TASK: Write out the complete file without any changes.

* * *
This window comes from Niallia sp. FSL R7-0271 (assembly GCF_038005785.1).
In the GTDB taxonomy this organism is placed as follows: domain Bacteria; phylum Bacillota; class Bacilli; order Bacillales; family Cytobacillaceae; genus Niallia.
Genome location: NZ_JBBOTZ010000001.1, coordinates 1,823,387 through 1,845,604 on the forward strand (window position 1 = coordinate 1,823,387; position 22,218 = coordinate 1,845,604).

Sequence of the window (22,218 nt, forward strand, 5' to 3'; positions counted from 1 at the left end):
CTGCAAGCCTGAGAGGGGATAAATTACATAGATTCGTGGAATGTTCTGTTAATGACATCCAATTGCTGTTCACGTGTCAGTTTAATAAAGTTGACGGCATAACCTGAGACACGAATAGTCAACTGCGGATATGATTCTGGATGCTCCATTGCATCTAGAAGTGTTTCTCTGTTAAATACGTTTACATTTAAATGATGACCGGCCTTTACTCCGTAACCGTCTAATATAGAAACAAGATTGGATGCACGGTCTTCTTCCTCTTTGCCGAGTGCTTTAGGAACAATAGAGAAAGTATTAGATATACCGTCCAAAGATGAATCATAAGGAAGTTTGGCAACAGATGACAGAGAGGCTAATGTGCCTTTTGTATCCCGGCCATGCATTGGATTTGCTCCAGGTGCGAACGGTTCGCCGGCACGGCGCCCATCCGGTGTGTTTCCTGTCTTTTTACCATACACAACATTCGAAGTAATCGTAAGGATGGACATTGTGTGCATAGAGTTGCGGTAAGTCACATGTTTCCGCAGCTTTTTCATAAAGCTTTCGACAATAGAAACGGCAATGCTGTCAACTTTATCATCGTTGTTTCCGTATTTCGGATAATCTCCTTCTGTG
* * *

This window comes from Niallia sp. FSL R7-0271 (assembly GCF_038005785.1).
In the GTDB taxonomy this organism is placed as follows: domain Bacteria; phylum Bacillota; class Bacilli; order Bacillales; family Cytobacillaceae; genus Niallia.
Genome location: NZ_JBBOTZ010000001.1, coordinates 1,823,387 through 1,845,604 on the forward strand (window position 1 = coordinate 1,823,387; position 22,218 = coordinate 1,845,604).

Sequence of the window (22,218 nt, forward strand, 5' to 3'; positions counted from 1 at the left end):
CTGCAAGCCTGAGAGGGGATAAATTACATAGATTCGTGGAATGTTCTGTTAATGACATCCAATTGCTGTTCACGTGTCAGTTTAATAAAGTTGACGGCATAACCTGAGACACGAATAGTCAACTGCGGATATGATTCTGGATGCTCCATTGCATCTAGAAGTGTTTCTCTGTTAAATACGTTTACATTTAAATGATGACCGGCCTTTACTCCGTAACCGTCTAATATAGAAACAAGATTGGATGCACGGTCTTCTTCCTCTTTGCCGAGTGCTTTAGGAACAATAGAGAAAGTATTAGATATACCGTCCAAAGATGAATCATAAGGAAGTTTGGCAACAGATGACAGAGAGGCTAATGTGCCTTTTGTATCCCGGCCATGCATTGGATTTGCTCCAGGTGCGAACGGTTCGCCGGCACGGCGCCCATCCGGTGTGTTTCCTGTCTTTTTACCATACACAACATTCGAAGTAATCGTAAGGATGGACATTGTGTGCATAGAGTTGCGGTAAGTCACATGTTTCCGCAGCTTTTTCATAAAGCTTTCGACAATAGAAACGGCAATGCTGTCAACTTTATCATCGTTGTTTCCGTATTTCGGATAATCTCCTTCTGTG